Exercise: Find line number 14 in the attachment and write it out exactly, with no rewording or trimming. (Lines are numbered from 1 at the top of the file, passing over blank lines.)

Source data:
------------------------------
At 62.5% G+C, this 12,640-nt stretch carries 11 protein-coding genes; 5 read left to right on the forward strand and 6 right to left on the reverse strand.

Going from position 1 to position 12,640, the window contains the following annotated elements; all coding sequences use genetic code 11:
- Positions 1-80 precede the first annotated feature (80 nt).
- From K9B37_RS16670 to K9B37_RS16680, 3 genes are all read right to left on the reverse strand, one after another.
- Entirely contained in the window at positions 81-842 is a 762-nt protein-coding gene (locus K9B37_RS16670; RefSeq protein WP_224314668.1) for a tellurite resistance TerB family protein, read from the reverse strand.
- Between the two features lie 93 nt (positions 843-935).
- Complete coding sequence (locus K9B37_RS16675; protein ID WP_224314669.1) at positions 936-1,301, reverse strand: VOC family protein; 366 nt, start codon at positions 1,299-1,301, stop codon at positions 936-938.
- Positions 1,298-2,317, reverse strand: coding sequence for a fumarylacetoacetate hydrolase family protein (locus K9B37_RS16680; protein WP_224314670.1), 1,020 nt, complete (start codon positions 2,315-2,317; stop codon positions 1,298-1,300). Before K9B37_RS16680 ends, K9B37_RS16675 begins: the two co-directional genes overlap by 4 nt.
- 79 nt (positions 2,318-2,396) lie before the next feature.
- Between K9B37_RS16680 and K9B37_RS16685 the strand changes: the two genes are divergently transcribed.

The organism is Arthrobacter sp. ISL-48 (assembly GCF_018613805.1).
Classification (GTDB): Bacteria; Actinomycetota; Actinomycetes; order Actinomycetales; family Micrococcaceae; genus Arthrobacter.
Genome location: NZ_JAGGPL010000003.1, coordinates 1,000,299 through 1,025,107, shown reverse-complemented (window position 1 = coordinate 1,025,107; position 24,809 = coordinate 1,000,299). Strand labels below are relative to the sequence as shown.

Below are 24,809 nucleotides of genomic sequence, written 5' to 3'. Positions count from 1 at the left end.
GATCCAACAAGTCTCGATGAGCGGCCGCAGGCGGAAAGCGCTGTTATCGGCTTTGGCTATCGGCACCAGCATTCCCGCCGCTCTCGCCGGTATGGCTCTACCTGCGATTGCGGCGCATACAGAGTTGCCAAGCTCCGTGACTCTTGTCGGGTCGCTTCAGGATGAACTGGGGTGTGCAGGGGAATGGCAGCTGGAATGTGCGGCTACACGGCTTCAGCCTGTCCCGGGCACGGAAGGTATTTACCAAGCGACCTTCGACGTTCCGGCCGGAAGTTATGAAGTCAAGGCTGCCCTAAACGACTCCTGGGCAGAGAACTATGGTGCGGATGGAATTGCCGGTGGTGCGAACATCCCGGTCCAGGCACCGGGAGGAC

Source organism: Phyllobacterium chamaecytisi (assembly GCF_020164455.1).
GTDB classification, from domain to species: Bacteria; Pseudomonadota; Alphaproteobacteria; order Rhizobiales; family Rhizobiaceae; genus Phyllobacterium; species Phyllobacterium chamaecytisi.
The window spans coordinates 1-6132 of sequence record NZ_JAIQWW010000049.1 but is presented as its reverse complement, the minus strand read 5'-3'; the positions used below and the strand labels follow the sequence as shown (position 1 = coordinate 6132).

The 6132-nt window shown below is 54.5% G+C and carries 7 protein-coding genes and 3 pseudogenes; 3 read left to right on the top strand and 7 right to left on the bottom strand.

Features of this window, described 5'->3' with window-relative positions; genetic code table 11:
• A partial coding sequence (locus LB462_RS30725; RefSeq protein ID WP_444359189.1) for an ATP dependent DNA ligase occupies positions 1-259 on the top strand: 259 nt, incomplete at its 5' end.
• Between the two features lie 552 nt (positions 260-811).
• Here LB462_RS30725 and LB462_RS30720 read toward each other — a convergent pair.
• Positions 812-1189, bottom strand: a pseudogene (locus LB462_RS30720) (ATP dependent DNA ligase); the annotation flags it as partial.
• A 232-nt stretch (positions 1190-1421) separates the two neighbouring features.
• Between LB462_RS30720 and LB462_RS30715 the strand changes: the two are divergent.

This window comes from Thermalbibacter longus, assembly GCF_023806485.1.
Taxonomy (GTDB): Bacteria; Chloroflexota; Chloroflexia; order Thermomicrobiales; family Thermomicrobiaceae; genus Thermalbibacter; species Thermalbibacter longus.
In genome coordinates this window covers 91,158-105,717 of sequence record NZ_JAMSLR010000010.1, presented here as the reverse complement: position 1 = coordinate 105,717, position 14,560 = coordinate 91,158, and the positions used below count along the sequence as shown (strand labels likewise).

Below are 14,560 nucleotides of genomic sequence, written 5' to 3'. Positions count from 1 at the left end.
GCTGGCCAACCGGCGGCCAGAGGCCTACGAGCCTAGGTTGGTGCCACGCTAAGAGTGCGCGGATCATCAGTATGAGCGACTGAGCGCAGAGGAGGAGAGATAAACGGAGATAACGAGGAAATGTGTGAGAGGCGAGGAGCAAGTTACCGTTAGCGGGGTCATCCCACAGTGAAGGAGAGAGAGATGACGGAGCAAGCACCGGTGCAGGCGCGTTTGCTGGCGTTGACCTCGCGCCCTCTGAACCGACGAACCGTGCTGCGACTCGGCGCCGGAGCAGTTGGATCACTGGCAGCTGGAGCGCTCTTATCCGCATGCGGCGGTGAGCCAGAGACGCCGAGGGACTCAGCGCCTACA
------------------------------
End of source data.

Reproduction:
Below are 24,809 nucleotides of genomic sequence, written 5' to 3'. Positions count from 1 at the left end.